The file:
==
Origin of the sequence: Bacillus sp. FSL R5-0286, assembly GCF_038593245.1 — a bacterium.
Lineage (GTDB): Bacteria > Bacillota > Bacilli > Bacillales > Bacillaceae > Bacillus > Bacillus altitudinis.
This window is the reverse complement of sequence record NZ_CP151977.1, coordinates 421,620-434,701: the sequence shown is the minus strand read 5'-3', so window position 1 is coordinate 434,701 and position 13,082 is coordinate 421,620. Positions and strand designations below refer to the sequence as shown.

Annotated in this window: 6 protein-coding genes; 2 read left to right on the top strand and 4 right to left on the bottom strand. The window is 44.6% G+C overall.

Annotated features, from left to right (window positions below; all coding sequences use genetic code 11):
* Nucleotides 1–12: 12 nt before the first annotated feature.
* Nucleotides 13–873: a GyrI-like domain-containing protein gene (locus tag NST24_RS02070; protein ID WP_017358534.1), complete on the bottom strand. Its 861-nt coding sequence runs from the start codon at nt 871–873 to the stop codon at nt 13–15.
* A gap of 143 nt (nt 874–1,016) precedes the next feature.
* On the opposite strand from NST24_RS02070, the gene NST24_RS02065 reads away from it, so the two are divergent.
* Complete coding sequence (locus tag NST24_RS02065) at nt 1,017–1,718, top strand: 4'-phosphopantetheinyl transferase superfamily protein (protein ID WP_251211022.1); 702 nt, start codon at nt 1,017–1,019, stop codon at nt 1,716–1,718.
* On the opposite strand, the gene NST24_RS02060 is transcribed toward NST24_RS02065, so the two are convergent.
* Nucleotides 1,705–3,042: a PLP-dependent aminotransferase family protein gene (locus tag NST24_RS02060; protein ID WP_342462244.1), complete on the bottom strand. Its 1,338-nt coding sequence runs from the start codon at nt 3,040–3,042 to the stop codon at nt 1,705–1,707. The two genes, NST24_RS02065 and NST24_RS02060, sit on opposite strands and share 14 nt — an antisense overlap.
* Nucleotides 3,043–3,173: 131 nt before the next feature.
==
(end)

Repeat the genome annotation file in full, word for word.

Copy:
Origin of the sequence: Bacillus sp. FSL R5-0286, assembly GCF_038593245.1 — a bacterium.
Lineage (GTDB): Bacteria > Bacillota > Bacilli > Bacillales > Bacillaceae > Bacillus > Bacillus altitudinis.
This window is the reverse complement of sequence record NZ_CP151977.1, coordinates 421,620-434,701: the sequence shown is the minus strand read 5'-3', so window position 1 is coordinate 434,701 and position 13,082 is coordinate 421,620. Positions and strand designations below refer to the sequence as shown.

Annotated in this window: 6 protein-coding genes; 2 read left to right on the top strand and 4 right to left on the bottom strand. The window is 44.6% G+C overall.

Annotated features, from left to right (window positions below; all coding sequences use genetic code 11):
* Nucleotides 1–12: 12 nt before the first annotated feature.
* Nucleotides 13–873: a GyrI-like domain-containing protein gene (locus tag NST24_RS02070; protein ID WP_017358534.1), complete on the bottom strand. Its 861-nt coding sequence runs from the start codon at nt 871–873 to the stop codon at nt 13–15.
* A gap of 143 nt (nt 874–1,016) precedes the next feature.
* On the opposite strand from NST24_RS02070, the gene NST24_RS02065 reads away from it, so the two are divergent.
* Complete coding sequence (locus tag NST24_RS02065) at nt 1,017–1,718, top strand: 4'-phosphopantetheinyl transferase superfamily protein (protein ID WP_251211022.1); 702 nt, start codon at nt 1,017–1,019, stop codon at nt 1,716–1,718.
* On the opposite strand, the gene NST24_RS02060 is transcribed toward NST24_RS02065, so the two are convergent.
* Nucleotides 1,705–3,042: a PLP-dependent aminotransferase family protein gene (locus tag NST24_RS02060; protein ID WP_342462244.1), complete on the bottom strand. Its 1,338-nt coding sequence runs from the start codon at nt 3,040–3,042 to the stop codon at nt 1,705–1,707. The two genes, NST24_RS02065 and NST24_RS02060, sit on opposite strands and share 14 nt — an antisense overlap.
* Nucleotides 3,043–3,173: 131 nt before the next feature.